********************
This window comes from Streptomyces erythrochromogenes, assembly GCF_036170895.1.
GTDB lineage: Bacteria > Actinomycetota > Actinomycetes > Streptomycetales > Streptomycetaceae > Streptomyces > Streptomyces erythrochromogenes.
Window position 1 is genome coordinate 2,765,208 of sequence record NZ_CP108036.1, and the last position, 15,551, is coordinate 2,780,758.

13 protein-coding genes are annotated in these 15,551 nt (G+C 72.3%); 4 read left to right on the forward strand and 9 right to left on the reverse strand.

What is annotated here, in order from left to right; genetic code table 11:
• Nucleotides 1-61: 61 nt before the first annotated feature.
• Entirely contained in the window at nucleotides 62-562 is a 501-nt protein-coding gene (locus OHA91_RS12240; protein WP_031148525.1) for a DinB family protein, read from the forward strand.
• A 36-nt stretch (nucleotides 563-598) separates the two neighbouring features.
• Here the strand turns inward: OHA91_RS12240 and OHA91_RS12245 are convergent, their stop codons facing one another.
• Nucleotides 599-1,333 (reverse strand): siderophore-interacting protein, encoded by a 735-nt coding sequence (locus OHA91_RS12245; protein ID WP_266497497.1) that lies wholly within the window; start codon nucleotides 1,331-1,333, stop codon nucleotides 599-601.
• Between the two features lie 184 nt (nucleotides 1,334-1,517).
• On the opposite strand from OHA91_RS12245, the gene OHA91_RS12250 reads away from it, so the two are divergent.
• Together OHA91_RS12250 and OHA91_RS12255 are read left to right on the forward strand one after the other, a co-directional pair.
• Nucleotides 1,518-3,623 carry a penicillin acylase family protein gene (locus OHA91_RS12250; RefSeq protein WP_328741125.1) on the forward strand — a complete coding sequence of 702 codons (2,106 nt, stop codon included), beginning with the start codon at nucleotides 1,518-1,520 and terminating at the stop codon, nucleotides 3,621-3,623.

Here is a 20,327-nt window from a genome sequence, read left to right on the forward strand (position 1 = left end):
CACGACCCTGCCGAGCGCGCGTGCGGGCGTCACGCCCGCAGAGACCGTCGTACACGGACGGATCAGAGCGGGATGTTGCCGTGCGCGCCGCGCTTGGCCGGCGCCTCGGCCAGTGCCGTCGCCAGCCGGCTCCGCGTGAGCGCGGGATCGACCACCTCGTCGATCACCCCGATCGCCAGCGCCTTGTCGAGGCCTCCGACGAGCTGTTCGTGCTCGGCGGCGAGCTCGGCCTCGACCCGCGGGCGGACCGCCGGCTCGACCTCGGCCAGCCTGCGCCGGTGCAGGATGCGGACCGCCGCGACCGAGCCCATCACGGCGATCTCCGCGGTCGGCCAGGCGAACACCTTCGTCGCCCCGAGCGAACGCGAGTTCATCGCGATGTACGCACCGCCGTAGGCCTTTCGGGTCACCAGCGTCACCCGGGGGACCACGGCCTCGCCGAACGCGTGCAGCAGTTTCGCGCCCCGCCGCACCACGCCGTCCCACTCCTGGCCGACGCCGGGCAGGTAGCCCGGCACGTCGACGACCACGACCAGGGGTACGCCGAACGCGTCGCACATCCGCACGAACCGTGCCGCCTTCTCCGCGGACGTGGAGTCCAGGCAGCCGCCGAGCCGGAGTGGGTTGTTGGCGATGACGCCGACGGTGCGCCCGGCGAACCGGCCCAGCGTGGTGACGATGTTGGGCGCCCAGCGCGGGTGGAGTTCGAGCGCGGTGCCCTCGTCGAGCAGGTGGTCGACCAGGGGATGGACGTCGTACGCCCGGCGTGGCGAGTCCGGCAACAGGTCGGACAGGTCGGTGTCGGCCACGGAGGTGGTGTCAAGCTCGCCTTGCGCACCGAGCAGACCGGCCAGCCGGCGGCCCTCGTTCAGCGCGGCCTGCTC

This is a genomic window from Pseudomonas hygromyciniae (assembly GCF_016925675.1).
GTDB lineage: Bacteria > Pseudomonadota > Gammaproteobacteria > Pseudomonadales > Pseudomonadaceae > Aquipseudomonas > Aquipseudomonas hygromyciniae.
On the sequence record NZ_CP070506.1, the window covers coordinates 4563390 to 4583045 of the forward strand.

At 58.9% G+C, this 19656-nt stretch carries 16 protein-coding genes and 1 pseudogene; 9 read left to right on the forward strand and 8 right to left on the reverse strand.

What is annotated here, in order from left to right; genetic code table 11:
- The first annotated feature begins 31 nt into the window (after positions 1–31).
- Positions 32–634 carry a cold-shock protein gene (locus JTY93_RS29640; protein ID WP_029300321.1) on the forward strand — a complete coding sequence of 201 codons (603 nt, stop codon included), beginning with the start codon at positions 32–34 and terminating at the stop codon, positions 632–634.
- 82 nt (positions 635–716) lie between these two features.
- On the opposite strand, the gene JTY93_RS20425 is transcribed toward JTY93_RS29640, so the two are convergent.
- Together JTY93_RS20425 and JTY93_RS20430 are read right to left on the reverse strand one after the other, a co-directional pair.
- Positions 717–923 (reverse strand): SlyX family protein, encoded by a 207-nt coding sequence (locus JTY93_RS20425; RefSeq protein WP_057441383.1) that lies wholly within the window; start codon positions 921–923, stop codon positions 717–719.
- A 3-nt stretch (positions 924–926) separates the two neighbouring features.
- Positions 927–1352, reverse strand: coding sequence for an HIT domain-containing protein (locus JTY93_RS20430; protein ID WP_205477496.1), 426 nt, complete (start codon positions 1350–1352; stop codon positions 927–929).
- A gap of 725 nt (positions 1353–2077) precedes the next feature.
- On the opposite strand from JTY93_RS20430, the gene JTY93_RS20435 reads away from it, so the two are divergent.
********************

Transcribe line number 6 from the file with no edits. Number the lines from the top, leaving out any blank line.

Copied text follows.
• Nucleotides 1-61: 61 nt before the first annotated feature.